Correa knew the importance of being the first Puerto Rican player ever drafted No. 1 overall as soon as the Houston Astros selected him.
"People went crazy in Puerto Rico," he said. "I could see how important it was to them, and I hope young kids feel the same. I hope younger kids there will be inspired by what happened to me and will work harder than ever."
Berrios, a 6-foot, 187-pound righthander the Twins selected 32nd overall, knows firsthand what happens to most young Puerto Rican ballplayers these days. His older brother, Angel, was a talented pitcher who simply became distracted by other things once he got to high school.
"He had girlfriends, he went to parties, things like that," said Berrios. "It's not that he did anything bad, he just got away from the game."
That, says Elizabethton pitching coach and Venezuela native Ivan Arteaga, has happened a lot more since players from that island were first subjected to the Draft in 1989.
"We've been discussing this in the Latin American community for years now," said Arteaga. "Puerto Rico has been hindered by the Draft. The players aren't free agents anymore and can't be signed so young and go the academies. If they want to be seen by scouts, they have to go to high school and college and play there."
And by then, they don't think about baseball as much.
"Baseball isn't their way to the U.S. like it is for Dominican kids, because they're already there," said Arteaga. "They don't need a passport or visa to go to New York. They don't need baseball."
The Montreal Expos signed Arteaga in 1993, and he went on to pitch for six seasons in the Minor Leagues. During that time, he said many of the brightest Latino stars in the big leagues were Puerto Rican, and many of them returned home to play winter ball.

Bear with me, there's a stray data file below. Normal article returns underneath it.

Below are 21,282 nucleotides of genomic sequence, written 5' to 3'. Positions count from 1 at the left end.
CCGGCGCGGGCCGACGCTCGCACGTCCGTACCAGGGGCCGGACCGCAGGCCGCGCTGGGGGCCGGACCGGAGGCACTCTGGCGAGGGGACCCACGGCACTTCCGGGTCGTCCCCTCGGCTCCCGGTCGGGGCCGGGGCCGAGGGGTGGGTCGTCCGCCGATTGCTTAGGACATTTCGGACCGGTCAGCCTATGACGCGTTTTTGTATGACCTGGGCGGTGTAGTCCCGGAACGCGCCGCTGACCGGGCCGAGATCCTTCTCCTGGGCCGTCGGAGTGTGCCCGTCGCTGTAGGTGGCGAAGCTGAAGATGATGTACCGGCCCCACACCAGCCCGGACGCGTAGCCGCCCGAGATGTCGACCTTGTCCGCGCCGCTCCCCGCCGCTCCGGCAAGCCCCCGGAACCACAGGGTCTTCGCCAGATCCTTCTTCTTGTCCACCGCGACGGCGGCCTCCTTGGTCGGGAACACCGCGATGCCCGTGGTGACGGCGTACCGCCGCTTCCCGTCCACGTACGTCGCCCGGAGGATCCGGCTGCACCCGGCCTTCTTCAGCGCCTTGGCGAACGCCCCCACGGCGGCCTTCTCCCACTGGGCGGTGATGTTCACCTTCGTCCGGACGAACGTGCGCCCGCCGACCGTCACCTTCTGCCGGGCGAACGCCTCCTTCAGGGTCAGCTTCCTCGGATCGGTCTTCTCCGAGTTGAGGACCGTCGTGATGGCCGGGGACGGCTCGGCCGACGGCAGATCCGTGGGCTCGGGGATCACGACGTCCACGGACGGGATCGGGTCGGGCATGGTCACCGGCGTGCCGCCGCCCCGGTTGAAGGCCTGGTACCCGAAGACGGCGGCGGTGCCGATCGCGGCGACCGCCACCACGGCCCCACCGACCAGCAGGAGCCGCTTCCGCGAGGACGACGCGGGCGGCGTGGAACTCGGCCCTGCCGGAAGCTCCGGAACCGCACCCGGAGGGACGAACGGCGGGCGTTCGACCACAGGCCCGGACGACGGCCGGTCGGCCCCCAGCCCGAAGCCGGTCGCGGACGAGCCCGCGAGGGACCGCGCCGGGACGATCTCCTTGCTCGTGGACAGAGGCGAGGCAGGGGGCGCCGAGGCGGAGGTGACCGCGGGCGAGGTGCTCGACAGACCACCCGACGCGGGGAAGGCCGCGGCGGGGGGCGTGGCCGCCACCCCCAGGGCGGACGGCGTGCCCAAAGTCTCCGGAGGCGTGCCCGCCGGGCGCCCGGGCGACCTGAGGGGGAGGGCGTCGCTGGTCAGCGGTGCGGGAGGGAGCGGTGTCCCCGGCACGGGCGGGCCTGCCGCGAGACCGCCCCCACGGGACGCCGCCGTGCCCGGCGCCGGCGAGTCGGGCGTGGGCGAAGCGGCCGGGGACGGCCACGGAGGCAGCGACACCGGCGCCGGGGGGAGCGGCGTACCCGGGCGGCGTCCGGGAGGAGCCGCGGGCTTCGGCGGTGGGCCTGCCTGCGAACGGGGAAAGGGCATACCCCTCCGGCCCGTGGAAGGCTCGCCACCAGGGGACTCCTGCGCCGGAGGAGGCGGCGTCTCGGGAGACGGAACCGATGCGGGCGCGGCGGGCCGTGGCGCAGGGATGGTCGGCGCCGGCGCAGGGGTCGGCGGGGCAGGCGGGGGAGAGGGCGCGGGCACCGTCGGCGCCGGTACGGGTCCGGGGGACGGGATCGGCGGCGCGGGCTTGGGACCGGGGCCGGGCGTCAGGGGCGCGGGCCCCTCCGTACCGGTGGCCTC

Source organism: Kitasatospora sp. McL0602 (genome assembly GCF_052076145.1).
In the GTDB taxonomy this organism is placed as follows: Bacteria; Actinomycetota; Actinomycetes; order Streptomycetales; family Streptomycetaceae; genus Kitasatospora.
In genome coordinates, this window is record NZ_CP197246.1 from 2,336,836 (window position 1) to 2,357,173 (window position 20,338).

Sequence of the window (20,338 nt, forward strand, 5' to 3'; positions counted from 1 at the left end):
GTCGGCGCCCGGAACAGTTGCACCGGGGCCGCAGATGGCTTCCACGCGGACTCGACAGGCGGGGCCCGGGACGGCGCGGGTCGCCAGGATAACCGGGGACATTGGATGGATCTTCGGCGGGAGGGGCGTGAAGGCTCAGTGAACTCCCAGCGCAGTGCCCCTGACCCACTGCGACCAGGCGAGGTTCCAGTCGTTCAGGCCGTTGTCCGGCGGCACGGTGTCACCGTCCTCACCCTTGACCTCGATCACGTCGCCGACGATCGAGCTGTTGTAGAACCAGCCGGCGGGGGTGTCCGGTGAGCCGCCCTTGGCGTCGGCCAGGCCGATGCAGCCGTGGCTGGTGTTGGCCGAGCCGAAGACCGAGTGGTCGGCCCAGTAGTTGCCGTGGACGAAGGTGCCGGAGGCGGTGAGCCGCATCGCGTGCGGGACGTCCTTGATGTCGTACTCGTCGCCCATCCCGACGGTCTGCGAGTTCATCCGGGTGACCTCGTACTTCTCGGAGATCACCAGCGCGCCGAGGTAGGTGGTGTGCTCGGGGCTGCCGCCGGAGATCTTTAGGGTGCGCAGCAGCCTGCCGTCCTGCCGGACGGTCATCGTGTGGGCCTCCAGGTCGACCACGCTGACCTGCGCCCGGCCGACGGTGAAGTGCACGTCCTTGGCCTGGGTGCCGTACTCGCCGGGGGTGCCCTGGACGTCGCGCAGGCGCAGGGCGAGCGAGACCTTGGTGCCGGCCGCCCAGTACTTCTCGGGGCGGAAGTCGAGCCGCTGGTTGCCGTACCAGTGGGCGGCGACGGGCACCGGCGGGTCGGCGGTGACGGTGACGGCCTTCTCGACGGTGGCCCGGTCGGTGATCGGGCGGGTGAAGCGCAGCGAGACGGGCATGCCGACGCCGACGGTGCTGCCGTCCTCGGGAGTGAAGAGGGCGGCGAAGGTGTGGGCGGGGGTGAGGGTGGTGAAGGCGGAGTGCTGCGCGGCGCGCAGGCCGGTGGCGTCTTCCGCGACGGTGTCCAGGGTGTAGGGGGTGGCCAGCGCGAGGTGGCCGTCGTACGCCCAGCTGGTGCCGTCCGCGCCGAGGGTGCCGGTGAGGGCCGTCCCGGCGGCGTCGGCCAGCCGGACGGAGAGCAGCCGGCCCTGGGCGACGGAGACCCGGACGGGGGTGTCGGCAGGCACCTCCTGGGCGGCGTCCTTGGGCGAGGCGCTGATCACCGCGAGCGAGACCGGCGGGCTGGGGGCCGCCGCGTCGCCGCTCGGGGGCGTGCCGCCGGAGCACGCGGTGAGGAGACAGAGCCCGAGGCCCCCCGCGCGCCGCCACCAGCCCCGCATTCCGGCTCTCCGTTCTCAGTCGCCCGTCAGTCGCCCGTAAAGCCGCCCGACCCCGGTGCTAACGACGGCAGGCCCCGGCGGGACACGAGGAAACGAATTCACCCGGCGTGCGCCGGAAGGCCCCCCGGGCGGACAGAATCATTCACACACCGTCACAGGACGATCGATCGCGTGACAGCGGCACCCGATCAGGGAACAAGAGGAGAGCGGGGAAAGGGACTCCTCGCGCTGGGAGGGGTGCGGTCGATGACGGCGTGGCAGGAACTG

"Maybe Ivan Rodriguez and Juan Gonzalez grew up idolizing Roberto Clemente and watching him play in winter ball there," said Arteaga. "This generation of players doesn't have that reference. Big leaguers don't go back anymore. There are no players for young kids to follow."
Even Correa proves this point by confessing that the player he grew up admiring most was New Jersey-born Derek Jeter. But Correa is savvy for a 17-year-old, quickly paying homage to a Puerto Rican Hall of Famer.
"I respect all the Puerto Rican Major Leaguers, too," he added. "Derek Jeter and Roberto Alomar are the two players I tried to model myself after most."
The Puerto Rico Baseball League still exists, but its brief shutdown in 2007 represented a low point for the sport there. Now the league is struggling to survive with just four teams. Puerto Rico also lacks the baseball academies every Major League team has established in the Dominican Republic. Correa found the closest thing when he decided to attend the Puerto Rican Baseball Academy and High School.
"It was an hour commute each way, but I was taught how to play the right way and respect the game," said Correa.
The academy graduated its first class in 2004, and 86 of its players have been drafted. This year, the Los Angeles Dodgers selected graduate Jesmuel Valentin with the 51st overall pick.
Berrios, meanwhile, realized at age 14 that his fastball could take him farther in baseball than his brother got.
"I threw 89 mph at a tryout and decided I'd work hard to improve and not make the same mistake my brother made," said Berrios. "I was going to put all my effort into becoming a professional baseball player."
Both Correa's and Berrios' dedication to the game from an early age has obviously paid off. Both players started in the Gulf Coast League this year and earned a promotion to the Appalachian League in early August.
They seem to understand their success in the game is about more than them. It's about Puerto Rican baseball making a comeback on the global stage.
"I makes me proud to be a role model for the kids back home," said Correa. "Right now I hope every kid sees what I was able to do and works hard in school and on the field so they can get drafted, too."
If they want to play professional baseball, that's the only route they can take.